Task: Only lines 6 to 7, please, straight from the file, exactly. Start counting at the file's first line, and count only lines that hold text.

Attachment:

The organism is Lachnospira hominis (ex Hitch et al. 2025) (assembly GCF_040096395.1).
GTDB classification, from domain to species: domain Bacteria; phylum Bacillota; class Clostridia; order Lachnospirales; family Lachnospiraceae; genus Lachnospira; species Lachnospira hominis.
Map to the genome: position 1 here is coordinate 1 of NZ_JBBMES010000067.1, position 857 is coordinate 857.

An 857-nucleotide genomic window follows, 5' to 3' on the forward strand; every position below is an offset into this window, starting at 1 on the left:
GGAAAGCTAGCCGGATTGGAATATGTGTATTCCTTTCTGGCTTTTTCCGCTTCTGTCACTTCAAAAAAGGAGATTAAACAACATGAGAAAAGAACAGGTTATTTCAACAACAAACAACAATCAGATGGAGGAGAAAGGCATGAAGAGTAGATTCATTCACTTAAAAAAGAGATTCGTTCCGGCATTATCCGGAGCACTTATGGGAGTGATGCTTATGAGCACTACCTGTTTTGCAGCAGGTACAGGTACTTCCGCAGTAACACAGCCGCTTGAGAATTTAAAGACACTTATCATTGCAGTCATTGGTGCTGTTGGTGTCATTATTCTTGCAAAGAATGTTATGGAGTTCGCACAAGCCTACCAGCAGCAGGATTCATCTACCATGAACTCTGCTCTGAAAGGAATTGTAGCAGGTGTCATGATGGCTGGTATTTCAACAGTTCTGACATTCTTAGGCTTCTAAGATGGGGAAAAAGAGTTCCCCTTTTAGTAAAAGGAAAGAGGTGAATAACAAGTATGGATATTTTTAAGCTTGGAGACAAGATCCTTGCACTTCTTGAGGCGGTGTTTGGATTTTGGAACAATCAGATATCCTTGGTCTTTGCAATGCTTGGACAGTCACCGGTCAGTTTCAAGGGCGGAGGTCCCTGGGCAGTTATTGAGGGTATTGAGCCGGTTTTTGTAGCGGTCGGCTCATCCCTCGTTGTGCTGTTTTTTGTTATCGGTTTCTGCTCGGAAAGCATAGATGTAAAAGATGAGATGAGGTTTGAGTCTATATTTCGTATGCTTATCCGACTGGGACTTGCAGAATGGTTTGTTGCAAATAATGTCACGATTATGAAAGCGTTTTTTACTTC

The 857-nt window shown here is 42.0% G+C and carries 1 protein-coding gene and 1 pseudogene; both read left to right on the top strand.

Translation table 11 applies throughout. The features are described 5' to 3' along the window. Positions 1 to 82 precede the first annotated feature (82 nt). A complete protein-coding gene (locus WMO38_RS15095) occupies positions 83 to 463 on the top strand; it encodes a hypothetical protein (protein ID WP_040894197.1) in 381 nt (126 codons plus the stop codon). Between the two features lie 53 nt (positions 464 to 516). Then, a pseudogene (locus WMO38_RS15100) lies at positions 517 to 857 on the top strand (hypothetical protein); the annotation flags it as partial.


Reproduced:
The 857-nt window shown here is 42.0% G+C and carries 1 protein-coding gene and 1 pseudogene; both read left to right on the top strand.

Translation table 11 applies throughout. The features are described 5' to 3' along the window. Positions 1 to 82 precede the first annotated feature (82 nt). A complete protein-coding gene (locus WMO38_RS15095) occupies positions 83 to 463 on the top strand; it encodes a hypothetical protein (protein ID WP_040894197.1) in 381 nt (126 codons plus the stop codon). Between the two features lie 53 nt (positions 464 to 516). Then, a pseudogene (locus WMO38_RS15100) lies at positions 517 to 857 on the top strand (hypothetical protein); the annotation flags it as partial.